If you’re headed to the airport, you might want to keep that bottle of hand sanitizer nearby. Numerous studies over the years have proven the mostly invisible grossness of the inside of an airplane cabin — where most surfaces are more germ-infested than the average kitchen counter or toilet seat. But new research indicates that air travelers' real battle against germs begins not on the airplane, but in the airport terminal itself.
A recent study by insurancequotes.com tested 18 surfaces inside airplanes and terminals at three major U.S. airports and found that the most disgusting surface travelers come in contact with are the self-help ticketing kiosks, which are increasingly popular at airports all over the globe. The screens on the machines, which are pawed at all day by stressed-out fliers before they hustle off to their gates, contained far and away the highest germ count of any surface tested, coming in at 253,857 colony-forming units (CPUs). One kiosk screen, at a location not named in the study, tested at a whopping 1,000,000 CPUs of bacteria.
In comparison, the germiest spot inside the airplanes were the flush handle on the toilets, which tested at 95,145 CPUs. The typical kitchen counter, according to the National Science Foundation, registers at 361 CPUs. Other terminal trouble areas revealed in the study included bench armrests (21,630) and drinking fountain buttons (19,181). Onboard the planes, other germy spots included seat-back trays (11,595) and seat belt buckles (1,116).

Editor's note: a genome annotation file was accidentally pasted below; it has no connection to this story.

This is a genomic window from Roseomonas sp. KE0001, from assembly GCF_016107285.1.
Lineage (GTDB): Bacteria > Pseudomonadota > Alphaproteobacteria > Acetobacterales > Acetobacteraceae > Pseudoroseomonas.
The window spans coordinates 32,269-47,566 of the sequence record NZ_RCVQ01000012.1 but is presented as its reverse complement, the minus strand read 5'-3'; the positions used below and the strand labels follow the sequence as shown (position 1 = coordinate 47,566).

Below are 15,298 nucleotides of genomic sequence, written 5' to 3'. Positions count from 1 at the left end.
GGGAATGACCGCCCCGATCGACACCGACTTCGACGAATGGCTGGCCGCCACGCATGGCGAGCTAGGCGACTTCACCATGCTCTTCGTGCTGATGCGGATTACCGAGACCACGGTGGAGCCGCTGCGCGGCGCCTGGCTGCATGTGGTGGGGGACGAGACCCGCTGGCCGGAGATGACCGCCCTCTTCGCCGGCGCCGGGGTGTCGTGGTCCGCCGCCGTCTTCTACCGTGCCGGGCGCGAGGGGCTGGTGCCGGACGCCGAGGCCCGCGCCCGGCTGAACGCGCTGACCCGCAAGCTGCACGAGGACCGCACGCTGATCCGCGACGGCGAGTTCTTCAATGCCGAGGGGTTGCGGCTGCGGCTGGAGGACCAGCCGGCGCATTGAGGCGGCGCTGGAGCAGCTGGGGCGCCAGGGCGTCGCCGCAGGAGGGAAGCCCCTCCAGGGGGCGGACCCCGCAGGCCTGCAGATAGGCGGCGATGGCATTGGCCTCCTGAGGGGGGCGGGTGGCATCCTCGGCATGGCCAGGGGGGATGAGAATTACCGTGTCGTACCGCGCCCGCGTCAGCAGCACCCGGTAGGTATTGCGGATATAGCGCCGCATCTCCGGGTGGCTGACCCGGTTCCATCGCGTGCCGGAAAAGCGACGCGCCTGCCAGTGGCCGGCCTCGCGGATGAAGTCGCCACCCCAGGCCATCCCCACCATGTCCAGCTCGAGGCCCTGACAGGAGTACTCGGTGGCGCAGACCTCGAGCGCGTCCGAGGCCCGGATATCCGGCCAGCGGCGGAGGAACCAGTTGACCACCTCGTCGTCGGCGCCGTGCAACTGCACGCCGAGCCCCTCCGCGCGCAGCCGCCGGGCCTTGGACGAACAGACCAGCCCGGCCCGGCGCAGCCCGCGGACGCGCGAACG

Though similar air travel studies have consistently revealed several troubling spots for germophobes, which spot is the germiest tends to vary. In one 2015 study, seat-back trays were the dirtiest things onboard the aircraft, while the drinking fountain buttons took the yucky title in the terminal.
Besides hand sanitizer, more help may be coming. The next wave of airport kiosks, including some that recently were installed at Dubai International Airport, will use facial recognition technology and won’t require any human touch. What we lose in privacy, we may gain in flu prevention.